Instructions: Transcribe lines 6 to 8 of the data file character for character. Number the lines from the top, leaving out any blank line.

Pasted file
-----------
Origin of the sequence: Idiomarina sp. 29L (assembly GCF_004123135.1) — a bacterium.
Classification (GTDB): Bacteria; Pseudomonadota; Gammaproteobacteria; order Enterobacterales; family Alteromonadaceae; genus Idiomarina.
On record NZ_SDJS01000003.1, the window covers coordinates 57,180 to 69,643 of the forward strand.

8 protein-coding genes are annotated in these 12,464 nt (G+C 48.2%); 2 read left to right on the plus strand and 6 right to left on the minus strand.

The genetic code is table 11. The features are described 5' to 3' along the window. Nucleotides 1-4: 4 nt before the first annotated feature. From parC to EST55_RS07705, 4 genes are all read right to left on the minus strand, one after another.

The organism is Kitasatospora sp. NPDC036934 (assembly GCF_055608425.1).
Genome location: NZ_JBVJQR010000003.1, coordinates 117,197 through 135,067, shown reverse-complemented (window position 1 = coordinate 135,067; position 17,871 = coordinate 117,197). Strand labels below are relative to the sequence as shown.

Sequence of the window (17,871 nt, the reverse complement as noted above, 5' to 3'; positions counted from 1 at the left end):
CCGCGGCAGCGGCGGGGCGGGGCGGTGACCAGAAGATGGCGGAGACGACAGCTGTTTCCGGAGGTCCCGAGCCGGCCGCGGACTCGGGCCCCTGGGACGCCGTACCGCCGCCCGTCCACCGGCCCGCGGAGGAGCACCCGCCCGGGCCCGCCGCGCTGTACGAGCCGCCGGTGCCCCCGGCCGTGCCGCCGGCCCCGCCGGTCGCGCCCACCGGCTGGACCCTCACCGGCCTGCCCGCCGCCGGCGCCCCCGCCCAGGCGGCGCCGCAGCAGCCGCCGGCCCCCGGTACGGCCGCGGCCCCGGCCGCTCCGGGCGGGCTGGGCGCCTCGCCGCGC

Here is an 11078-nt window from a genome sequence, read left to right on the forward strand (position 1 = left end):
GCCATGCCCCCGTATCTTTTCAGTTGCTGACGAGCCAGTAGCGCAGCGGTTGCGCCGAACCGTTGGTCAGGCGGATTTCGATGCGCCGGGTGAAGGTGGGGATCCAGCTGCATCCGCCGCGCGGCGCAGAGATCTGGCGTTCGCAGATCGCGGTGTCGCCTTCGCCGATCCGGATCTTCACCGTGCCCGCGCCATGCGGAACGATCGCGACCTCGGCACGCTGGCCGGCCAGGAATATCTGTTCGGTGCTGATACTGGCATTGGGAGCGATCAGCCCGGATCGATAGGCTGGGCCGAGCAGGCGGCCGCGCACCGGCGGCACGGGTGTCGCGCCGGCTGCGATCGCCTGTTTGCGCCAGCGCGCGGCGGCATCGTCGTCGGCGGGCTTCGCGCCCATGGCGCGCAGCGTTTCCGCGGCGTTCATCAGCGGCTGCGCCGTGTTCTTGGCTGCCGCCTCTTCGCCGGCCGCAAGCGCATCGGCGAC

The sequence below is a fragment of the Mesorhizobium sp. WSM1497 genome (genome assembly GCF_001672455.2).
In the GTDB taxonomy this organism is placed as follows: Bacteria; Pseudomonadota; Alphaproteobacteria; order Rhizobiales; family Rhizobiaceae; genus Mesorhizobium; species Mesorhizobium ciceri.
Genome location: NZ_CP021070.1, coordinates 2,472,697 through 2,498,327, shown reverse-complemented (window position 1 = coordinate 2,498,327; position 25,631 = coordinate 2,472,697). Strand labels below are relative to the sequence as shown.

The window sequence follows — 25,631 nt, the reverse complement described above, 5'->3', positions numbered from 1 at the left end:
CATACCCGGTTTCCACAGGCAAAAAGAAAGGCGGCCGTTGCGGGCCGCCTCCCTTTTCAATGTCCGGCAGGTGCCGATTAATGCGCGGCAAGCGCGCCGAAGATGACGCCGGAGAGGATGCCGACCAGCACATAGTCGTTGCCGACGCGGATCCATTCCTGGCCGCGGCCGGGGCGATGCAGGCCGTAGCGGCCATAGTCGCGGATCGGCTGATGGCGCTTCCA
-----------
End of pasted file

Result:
The organism is Kitasatospora sp. NPDC036934 (assembly GCF_055608425.1).
Genome location: NZ_JBVJQR010000003.1, coordinates 117,197 through 135,067, shown reverse-complemented (window position 1 = coordinate 135,067; position 17,871 = coordinate 117,197). Strand labels below are relative to the sequence as shown.

Sequence of the window (17,871 nt, the reverse complement as noted above, 5' to 3'; positions counted from 1 at the left end):